Pulsing with the rhythm of his greatest stand-up, Chris Rock’s TOP FIVE takes things to the next level, reveling in the high and the low, and blending a star-studded comedic romp with an irresistible romance. TOP FIVE digs under the surface of show business, politics, rap, and the exigencies of being black and famous today-holding it all up to the light in the way only Chris Rock can. Mingling echoes of Woody Allen and Dick Gregory with the energy of Kanye West and Jay Z, TOP FIVE is an original and radically new kind of American movie. Written, directed by, and starring Chris Rock, TOP FIVE tells the story of New York City comedian-turned-film star Andre Allen, whose unexpected encounter with a journalist (Rosario Dawson) forces him to confront the comedy career-and the past-that he’s left behind. Starring Chris Rock, Rosario Dawson, Kevin Hart, Tracy Morgan, Cedric The Entertainer, J.B. Smoove, Sherri Shepherd, Anders Holm, Romany Malco, Leslie Jones, Michael Che, and Jay Pharoah. The film is produced by Scott Rudin and Eli Bush. The Co-Producers are Shawn “Jay Z” Carter and Kanye West; the Executive Music Producer is Questlove.
Find Top Five at both branches in our library collection.
In honor of the official start of summer this week, let’s throwback to 2001’s camp classic ode to the 80’s, Wet Hot American Summer. Netflix loved it so much they decided to create a newly rebooted Wet Hot American Summer: First Day of Camp which will hit the streaming service July 17. But for now, let’s focus on the original since it’s Throwback Thursday. From Rotten Tomatoes,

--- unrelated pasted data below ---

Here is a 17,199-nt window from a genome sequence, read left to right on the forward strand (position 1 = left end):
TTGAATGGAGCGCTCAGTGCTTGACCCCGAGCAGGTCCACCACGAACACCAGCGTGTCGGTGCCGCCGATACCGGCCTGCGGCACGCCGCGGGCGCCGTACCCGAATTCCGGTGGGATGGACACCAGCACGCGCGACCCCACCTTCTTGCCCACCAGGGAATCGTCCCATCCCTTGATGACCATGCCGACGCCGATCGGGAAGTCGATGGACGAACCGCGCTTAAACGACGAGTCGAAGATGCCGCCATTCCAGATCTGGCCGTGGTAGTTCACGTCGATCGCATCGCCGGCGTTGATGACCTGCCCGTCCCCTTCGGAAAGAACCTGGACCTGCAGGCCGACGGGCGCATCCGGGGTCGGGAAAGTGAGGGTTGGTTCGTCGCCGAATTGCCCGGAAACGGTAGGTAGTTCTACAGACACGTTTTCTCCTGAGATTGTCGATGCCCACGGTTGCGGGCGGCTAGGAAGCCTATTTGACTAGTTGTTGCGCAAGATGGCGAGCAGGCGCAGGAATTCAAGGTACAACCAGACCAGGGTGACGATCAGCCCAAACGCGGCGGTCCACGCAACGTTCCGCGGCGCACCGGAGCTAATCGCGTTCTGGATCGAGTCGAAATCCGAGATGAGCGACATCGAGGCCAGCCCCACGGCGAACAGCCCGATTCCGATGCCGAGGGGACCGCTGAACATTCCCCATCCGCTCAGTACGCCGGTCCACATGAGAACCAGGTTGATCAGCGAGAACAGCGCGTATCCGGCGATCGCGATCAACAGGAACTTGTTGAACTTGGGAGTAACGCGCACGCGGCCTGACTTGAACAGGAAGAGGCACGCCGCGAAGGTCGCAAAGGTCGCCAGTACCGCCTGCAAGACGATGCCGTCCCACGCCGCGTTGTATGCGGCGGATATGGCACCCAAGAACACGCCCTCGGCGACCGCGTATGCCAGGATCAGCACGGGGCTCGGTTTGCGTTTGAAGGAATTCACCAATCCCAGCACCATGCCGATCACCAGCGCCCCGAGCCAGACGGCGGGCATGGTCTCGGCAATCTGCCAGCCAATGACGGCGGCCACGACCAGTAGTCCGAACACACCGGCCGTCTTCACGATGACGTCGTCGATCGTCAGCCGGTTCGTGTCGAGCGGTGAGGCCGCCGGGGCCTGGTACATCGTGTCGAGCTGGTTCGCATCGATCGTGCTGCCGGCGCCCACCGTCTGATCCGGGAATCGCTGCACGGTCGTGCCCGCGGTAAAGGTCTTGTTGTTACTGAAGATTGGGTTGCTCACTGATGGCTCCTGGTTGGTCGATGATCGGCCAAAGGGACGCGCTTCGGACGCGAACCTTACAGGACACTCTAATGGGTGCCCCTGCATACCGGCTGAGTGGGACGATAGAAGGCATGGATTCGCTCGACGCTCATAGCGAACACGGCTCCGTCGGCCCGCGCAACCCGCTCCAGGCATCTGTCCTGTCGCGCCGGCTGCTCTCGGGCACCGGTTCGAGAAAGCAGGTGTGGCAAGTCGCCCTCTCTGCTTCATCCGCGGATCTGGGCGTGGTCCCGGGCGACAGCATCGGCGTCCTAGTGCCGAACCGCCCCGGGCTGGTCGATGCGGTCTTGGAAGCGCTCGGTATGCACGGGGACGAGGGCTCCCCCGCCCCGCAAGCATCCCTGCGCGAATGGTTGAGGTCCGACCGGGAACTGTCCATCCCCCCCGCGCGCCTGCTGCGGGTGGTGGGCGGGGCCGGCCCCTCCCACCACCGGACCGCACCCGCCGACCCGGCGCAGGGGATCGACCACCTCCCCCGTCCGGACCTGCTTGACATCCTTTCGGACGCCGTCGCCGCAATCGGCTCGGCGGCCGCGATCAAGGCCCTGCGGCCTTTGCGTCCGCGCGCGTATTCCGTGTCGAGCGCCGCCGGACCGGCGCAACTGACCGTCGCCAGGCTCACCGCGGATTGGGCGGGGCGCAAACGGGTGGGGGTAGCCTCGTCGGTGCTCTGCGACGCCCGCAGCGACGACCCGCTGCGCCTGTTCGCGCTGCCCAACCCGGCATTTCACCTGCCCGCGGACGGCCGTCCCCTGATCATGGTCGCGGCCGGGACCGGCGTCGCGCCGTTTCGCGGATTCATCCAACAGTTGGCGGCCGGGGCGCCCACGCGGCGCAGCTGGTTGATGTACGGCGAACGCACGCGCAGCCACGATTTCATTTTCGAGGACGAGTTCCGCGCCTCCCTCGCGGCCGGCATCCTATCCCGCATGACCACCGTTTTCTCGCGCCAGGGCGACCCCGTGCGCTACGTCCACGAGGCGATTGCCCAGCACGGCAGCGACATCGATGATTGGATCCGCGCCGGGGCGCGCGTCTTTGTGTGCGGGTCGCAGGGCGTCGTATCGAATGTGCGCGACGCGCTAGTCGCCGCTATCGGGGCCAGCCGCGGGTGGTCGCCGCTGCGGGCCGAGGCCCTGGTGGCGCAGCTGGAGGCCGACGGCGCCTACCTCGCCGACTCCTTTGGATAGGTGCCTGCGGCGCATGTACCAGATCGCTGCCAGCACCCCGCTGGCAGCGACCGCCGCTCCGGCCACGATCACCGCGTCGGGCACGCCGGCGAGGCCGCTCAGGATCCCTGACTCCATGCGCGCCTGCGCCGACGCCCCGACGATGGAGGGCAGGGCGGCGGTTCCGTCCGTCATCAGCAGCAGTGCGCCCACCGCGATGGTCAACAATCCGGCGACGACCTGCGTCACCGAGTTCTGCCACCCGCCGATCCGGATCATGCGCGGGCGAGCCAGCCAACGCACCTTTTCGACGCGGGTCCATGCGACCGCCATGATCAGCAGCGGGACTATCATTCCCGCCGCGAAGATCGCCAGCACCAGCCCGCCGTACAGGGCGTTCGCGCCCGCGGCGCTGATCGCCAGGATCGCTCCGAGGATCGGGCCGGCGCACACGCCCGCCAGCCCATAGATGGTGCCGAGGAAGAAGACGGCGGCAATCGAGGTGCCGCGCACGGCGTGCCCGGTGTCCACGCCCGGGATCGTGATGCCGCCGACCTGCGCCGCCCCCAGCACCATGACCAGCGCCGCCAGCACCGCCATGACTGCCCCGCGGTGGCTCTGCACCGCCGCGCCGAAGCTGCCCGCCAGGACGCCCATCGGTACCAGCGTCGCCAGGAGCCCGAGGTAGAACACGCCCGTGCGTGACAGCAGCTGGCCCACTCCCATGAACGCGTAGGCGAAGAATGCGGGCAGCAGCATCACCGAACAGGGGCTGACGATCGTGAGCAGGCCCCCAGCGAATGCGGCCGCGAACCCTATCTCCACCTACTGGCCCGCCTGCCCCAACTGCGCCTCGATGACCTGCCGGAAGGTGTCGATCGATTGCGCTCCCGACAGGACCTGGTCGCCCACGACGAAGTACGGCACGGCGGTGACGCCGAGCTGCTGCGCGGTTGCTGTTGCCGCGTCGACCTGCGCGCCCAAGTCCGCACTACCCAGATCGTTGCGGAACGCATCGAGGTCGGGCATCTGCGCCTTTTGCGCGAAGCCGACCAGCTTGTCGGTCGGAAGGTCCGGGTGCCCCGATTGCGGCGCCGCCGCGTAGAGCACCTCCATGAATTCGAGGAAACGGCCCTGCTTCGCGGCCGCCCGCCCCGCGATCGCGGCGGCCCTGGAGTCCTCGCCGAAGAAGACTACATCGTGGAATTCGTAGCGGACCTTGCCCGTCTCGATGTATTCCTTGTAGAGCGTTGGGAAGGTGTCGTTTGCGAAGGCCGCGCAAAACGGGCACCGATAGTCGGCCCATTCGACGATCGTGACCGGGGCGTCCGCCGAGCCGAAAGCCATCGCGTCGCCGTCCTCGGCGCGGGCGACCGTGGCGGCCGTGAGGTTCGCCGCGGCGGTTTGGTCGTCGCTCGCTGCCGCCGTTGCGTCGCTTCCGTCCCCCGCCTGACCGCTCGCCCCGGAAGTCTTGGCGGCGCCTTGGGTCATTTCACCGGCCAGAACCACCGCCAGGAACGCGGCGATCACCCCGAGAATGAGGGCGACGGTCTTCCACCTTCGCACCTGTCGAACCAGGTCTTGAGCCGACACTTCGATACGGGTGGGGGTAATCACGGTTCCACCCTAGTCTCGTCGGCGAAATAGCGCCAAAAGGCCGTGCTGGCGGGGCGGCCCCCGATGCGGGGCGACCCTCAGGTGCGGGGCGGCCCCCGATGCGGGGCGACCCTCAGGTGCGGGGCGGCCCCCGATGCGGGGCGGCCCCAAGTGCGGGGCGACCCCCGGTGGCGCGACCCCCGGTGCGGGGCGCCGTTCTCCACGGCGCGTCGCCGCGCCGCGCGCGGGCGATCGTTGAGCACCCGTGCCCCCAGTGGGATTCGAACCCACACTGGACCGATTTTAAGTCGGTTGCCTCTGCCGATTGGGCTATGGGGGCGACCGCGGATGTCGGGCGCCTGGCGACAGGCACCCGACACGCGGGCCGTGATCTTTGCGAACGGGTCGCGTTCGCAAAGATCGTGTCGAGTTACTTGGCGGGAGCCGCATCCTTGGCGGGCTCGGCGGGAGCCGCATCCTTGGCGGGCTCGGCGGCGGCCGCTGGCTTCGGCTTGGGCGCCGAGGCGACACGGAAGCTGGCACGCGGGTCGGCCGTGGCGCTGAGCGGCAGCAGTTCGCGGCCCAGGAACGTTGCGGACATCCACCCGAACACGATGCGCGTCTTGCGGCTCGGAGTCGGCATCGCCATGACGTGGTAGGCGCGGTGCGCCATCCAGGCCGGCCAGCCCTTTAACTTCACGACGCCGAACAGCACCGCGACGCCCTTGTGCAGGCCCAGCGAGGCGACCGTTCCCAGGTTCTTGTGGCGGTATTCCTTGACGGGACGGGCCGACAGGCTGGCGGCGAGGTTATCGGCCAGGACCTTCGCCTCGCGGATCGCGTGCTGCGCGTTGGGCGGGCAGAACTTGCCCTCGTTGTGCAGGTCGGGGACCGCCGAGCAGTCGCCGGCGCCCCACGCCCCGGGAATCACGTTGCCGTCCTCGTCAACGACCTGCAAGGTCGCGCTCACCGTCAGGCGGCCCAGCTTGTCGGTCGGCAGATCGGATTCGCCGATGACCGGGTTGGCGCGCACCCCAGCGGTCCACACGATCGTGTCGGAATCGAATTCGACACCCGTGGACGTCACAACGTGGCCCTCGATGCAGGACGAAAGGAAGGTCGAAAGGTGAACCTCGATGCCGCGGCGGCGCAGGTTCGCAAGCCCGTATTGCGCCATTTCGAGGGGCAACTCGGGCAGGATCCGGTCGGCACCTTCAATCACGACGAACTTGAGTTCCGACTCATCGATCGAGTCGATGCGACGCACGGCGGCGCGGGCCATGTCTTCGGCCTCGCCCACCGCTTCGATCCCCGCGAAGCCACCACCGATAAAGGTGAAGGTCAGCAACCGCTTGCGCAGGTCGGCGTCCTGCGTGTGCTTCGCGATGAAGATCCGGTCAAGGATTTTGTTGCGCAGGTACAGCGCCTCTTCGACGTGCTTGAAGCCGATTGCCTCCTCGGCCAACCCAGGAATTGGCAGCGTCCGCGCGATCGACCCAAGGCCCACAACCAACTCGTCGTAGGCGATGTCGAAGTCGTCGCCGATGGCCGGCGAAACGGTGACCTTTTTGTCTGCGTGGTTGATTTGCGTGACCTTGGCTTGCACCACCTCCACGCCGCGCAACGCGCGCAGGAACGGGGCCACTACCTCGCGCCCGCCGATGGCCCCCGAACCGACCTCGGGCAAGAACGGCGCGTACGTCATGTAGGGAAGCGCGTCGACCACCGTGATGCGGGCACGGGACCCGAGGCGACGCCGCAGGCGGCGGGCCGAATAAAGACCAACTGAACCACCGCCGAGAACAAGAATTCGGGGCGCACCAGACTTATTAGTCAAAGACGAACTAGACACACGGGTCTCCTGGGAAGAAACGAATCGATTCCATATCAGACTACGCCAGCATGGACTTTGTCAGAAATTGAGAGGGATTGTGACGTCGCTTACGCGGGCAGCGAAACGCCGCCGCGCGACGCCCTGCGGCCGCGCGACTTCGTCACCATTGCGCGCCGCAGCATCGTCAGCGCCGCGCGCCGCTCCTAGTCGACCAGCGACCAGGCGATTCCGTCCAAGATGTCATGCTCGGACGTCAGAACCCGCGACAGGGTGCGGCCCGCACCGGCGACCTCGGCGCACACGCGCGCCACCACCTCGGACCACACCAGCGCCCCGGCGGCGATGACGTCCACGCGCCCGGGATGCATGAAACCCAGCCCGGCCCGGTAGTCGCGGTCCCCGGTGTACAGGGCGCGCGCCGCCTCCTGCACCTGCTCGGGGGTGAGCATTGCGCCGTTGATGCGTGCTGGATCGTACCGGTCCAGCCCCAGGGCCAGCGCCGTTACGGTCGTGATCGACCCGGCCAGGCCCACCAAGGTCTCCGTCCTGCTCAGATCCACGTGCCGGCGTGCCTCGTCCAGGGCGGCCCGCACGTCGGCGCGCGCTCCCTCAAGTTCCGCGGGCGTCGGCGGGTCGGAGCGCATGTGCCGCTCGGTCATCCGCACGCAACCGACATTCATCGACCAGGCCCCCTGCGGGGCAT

The setting is Camp Firewood, the year 1981. It’s the last day before everyone goes back to the real world, but there’s still a summer’s worth of unfinished business to resolve. At the center of the action is camp director Beth, who struggles to keep order while she falls in love with the local astrophysics professor. He is busy trying to save the camp from a deadly piece of NASA’s Skylab which is hurtling toward earth. All that, plus: a dangerous waterfall rescue, love triangles, misfits, cool kids, and talking vegetable cans. The questions will all be resolved, of course, at the big talent show at the end of the day.
Find Wet Hot American Summer in our library catalog.
This isn’t your grandparents’ foreign film. From distributor Kino,
The first Iranian Vampire Western ever made, Ana Lily Amirpour’s debut basks in the sheer pleasure of pulp. A joyful mash-up of genre, archetype, and iconography, its prolific influences span spaghetti westerns, graphic novels, horror films, and the Iranian New Wave.
Two thumbs up from librarian Adrienne, find A Girl Walks Home Alone at Night in our library catalog.